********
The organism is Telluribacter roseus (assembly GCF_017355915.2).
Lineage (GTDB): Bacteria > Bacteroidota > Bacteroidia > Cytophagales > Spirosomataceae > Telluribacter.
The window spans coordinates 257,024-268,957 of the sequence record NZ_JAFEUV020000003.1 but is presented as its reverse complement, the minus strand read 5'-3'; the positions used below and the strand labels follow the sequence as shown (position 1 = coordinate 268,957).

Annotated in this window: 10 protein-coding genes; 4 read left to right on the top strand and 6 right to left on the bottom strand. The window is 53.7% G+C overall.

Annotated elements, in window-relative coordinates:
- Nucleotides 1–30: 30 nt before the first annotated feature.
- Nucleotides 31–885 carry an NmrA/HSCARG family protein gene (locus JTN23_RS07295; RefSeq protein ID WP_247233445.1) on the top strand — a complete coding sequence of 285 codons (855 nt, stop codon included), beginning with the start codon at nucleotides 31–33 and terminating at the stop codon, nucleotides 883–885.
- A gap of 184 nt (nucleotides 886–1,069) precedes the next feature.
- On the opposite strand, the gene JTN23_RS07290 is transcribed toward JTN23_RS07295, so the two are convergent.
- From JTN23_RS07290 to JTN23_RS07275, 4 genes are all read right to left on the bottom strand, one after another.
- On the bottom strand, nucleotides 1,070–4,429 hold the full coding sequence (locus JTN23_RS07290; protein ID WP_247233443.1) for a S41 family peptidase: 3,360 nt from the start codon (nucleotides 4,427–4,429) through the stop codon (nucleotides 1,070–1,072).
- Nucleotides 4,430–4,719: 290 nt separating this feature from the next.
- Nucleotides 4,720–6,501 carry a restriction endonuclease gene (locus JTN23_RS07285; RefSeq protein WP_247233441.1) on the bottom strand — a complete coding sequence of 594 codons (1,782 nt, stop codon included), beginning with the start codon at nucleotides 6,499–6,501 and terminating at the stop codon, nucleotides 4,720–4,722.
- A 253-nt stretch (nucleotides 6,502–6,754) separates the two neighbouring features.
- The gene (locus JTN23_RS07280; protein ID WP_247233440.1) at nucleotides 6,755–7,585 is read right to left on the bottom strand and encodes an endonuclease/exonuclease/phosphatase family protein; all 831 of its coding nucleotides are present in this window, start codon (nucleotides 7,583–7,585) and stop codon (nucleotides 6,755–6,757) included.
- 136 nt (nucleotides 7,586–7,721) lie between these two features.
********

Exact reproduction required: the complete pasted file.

The organism is Telluribacter roseus (assembly GCF_017355915.2).
Lineage (GTDB): Bacteria > Bacteroidota > Bacteroidia > Cytophagales > Spirosomataceae > Telluribacter.
The window spans coordinates 257,024-268,957 of the sequence record NZ_JAFEUV020000003.1 but is presented as its reverse complement, the minus strand read 5'-3'; the positions used below and the strand labels follow the sequence as shown (position 1 = coordinate 268,957).

Annotated in this window: 10 protein-coding genes; 4 read left to right on the top strand and 6 right to left on the bottom strand. The window is 53.7% G+C overall.

Annotated elements, in window-relative coordinates:
- Nucleotides 1–30: 30 nt before the first annotated feature.
- Nucleotides 31–885 carry an NmrA/HSCARG family protein gene (locus JTN23_RS07295; RefSeq protein ID WP_247233445.1) on the top strand — a complete coding sequence of 285 codons (855 nt, stop codon included), beginning with the start codon at nucleotides 31–33 and terminating at the stop codon, nucleotides 883–885.
- A gap of 184 nt (nucleotides 886–1,069) precedes the next feature.
- On the opposite strand, the gene JTN23_RS07290 is transcribed toward JTN23_RS07295, so the two are convergent.
- From JTN23_RS07290 to JTN23_RS07275, 4 genes are all read right to left on the bottom strand, one after another.
- On the bottom strand, nucleotides 1,070–4,429 hold the full coding sequence (locus JTN23_RS07290; protein ID WP_247233443.1) for a S41 family peptidase: 3,360 nt from the start codon (nucleotides 4,427–4,429) through the stop codon (nucleotides 1,070–1,072).
- Nucleotides 4,430–4,719: 290 nt separating this feature from the next.
- Nucleotides 4,720–6,501 carry a restriction endonuclease gene (locus JTN23_RS07285; RefSeq protein WP_247233441.1) on the bottom strand — a complete coding sequence of 594 codons (1,782 nt, stop codon included), beginning with the start codon at nucleotides 6,499–6,501 and terminating at the stop codon, nucleotides 4,720–4,722.
- A 253-nt stretch (nucleotides 6,502–6,754) separates the two neighbouring features.
- The gene (locus JTN23_RS07280; protein ID WP_247233440.1) at nucleotides 6,755–7,585 is read right to left on the bottom strand and encodes an endonuclease/exonuclease/phosphatase family protein; all 831 of its coding nucleotides are present in this window, start codon (nucleotides 7,583–7,585) and stop codon (nucleotides 6,755–6,757) included.
- 136 nt (nucleotides 7,586–7,721) lie between these two features.